December 2018 to feature temperature swings, more large storms in eastern US
A winter storm barreled over Kansas, Missouri and other Midwestern states on November 25. This timelapse footage shows the snow piling up in the course of a day in Independence, Missouri.
The stormy weather pattern is forecast to continue, while temperatures are likely to flip back and forth from mild to cold in the eastern United States during much of December.
Expect several storms with the potential to disrupt travel and shipping from now through Christmas. While no long-term frigid conditions are forecast, prolonged abnormal warmth is also not likely in the East.
Three storms may roll through during a nine-day span
In the short term, one storm will move from the southern Rockies to the Upper Midwest into this weekend.
The storm this weekend has the potential to bring another blizzard to part of the Central states.
Except for a chance of spotty ice at the onset in the Appalachians and a wintry mix in the northern tier, the storm this weekend will bring mostly rain to the Northeast, with the potential for strong to severe thunderstorms in the South.
A second storm is forecast to reorganize over the Southwest states early next week then swing northeastward into midweek.
The track of that second storm will determine which areas receive rain and which areas in the Midwest and Northeast get some sort of snow or a wintry mix.
"There is the potential for a swath of snow or a rain and snow mix from the Ohio Valley to parts of the central and southern Appalachians, upper mid-Atlantic and southern New England areas, spanning Tuesday to Wednesday of next week," according to AccuWeather Senior Meteorologist Bernie Rayno.
Another storm may follow in a few days.
"The idea of a third storm is gaining momentum before the middle of the month," according to AccuWeather Lead Long-Range Meteorologist Paul Pastelok.
"That third storm spanning Dec. 7-9 could pack a punch in terms of heavy rain in the South and along the immediate Atlantic coast with the potential for heavy snow inland," Pastelok said.
With any of the storms, rain may lead to urban flooding and hinder travel on the highways, and fog and low clouds may lead to airline delays.
Where heavy snow falls, flight cancellations are more likely and travel on the roads may be very difficult.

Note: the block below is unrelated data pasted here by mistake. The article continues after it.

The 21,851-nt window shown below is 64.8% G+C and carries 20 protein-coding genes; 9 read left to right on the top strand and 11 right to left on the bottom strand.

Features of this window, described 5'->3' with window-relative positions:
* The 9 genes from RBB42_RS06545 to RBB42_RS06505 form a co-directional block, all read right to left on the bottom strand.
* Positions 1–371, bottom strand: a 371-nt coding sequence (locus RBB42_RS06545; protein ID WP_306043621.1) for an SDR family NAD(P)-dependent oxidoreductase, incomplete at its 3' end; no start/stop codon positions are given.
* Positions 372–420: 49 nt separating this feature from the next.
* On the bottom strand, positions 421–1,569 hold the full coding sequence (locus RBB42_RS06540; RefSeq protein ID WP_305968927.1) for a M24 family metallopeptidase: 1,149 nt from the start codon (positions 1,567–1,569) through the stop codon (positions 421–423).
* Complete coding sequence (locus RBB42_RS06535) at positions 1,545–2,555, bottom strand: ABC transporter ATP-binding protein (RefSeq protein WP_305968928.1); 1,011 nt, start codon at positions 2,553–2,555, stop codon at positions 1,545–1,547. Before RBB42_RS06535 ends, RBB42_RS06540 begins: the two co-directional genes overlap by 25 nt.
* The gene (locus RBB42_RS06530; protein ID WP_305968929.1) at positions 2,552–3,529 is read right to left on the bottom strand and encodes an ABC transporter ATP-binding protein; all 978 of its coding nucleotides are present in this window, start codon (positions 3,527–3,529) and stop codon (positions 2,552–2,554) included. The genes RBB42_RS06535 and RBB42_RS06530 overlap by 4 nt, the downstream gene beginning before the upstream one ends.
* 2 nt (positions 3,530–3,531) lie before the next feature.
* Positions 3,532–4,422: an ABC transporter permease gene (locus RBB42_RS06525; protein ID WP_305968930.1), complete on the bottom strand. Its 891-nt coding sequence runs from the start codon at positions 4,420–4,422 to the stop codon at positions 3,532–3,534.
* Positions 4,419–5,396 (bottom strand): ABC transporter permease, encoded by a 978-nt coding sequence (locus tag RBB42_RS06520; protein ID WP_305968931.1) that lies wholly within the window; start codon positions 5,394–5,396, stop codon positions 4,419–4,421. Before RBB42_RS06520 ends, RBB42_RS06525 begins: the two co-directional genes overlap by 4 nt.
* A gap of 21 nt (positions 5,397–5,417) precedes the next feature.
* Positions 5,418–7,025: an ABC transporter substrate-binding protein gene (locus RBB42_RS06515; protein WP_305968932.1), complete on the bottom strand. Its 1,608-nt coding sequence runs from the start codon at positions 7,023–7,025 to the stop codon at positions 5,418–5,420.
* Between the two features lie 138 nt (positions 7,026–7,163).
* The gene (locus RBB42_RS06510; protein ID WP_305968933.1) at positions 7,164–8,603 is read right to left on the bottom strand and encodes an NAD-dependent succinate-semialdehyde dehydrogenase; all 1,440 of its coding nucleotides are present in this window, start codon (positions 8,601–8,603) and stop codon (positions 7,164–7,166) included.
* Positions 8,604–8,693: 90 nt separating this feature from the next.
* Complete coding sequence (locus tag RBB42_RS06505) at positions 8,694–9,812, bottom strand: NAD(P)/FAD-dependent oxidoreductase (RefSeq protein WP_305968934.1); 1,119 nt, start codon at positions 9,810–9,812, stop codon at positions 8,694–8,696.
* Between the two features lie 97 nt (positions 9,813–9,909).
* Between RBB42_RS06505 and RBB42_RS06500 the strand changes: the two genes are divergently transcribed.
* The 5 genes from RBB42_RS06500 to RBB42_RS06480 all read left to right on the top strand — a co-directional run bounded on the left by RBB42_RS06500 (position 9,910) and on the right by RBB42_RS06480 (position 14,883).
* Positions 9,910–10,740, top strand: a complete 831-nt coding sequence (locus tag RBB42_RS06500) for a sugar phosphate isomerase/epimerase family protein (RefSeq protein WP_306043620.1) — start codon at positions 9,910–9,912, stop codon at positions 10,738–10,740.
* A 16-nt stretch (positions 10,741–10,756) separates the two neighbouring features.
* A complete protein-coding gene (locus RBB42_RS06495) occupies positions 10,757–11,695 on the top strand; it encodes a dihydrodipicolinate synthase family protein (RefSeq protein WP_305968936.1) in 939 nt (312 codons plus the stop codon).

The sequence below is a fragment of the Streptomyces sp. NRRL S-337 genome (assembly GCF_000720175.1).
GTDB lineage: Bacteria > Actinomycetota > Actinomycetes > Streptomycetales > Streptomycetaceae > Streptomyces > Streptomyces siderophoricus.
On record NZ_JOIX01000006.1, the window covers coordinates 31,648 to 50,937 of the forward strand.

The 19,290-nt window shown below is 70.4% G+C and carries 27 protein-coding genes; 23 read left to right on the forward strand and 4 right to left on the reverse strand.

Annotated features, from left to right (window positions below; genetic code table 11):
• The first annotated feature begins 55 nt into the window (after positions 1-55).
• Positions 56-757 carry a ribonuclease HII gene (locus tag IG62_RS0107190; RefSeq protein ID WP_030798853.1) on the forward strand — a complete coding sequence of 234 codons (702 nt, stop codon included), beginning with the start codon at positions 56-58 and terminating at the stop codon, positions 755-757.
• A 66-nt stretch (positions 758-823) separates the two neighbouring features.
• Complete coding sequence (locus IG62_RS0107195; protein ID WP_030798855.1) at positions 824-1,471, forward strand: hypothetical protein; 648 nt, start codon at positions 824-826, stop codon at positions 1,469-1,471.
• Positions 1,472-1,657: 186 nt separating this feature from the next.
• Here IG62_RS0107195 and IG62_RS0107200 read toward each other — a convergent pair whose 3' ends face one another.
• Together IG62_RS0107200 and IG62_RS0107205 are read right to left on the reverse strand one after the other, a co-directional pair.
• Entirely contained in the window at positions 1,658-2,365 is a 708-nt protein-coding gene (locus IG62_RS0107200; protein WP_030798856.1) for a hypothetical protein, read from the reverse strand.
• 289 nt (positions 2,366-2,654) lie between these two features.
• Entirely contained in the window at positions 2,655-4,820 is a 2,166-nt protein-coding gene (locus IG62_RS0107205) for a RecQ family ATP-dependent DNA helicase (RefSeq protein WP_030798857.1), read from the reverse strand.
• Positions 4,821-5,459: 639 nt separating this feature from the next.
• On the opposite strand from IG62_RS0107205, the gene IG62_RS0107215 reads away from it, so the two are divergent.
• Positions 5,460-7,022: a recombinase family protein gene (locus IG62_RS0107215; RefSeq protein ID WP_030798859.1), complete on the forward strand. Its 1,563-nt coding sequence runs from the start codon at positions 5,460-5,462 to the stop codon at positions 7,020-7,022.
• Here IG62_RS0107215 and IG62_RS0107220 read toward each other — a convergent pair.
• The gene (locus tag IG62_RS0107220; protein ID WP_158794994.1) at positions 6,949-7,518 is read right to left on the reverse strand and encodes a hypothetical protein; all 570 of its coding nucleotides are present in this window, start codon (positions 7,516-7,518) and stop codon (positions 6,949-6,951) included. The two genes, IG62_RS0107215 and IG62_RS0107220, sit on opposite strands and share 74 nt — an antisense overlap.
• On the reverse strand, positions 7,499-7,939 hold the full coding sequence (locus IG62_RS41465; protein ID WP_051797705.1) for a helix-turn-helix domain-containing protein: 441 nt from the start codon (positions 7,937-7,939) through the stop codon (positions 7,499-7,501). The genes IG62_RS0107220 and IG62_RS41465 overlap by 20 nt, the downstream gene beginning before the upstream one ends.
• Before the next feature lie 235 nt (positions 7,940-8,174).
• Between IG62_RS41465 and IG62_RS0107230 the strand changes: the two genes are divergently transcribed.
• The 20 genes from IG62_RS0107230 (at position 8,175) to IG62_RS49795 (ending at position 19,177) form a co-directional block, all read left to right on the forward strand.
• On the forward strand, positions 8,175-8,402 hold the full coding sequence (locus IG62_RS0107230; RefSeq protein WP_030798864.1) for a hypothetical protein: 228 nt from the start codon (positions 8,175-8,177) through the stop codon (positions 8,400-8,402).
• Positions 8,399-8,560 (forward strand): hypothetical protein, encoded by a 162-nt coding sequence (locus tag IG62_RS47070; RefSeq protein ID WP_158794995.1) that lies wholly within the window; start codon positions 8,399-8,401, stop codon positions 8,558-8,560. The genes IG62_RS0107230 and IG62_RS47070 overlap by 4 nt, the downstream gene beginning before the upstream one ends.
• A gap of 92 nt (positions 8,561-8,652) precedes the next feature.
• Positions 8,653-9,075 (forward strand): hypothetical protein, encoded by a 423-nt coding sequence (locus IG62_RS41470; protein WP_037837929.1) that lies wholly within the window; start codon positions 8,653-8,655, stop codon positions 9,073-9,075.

The details will unfold in the coming days on the three storms.
"During the period from Dec. 10-20, the number of storms may decrease and/or the overall size of the storms may be such to affect a geographically smaller area," Pastelok said.
"The lull in storms is not likely to last through Christmas or even the days leading up to Christmas as the jet stream pattern looks to remain quite active due to El Niño," according to AccuWeather Long Range Meteorologist Max Vido.
"We expect the stormy pattern to resume during the latter part of December, but the exact track of a storm and which areas of the Central and Eastern states that might get heavy snow versus heavy rain cannot be determined this far out," Vido added.
Severe, long-lasting cold not foreseen
In terms of temperature, a break of mild weather is in store for much of the East beginning this weekend and lasting into early next week.
Download the free AccuWeather app to see when the best time is, relative to rainy episodes, to put up outdoor holiday lights or clean up the yard.
"It is possible that some areas along the Atlantic seaboard experience temperature departures of 10 degrees Fahrenheit or more above average for a couple of days during the period from Dec. 1-4," according to AccuWeather Lead Long-Range Meteorologist Paul Pastelok.
Average highs during early December range from the lower 40s F along the Maine coast to the lower 50s in Washington, D.C., to the middle 50s in Atlanta and the middle 60s in Charleston, South Carolina.
"For cold weather fans and skiing interests, temperatures are forecast to tumble around Wednesday, Dec. 5, and remain colder than average to approximately Tuesday, Dec. 11," Pastelok said.
During this approximate six-day period, there are likely to be areas of lake-effect snow, and there may even be some sort of weak Alberta clipper storm with light snow that races through from the Upper Midwest to the interior Northeast.
It is possible that another significant uptick in temperatures may coincide with any storm that rolls along during the second week of December.
"While we do not foresee long-lasting, extreme cold in the East during the two-week period from Dec. 12-25, we will have to monitor for any fluctuations in the Polar Vortex that lead to a southward discharge of cold air in North America or Europe," Pastelok said.
Even if temperatures end up within a few degrees of average during the third and fourth weeks of December, average temperatures trend down significantly from early December to the start of January.
Average temperatures are about 10 degrees lower during the end of the month, when compared to the beginning of the month.
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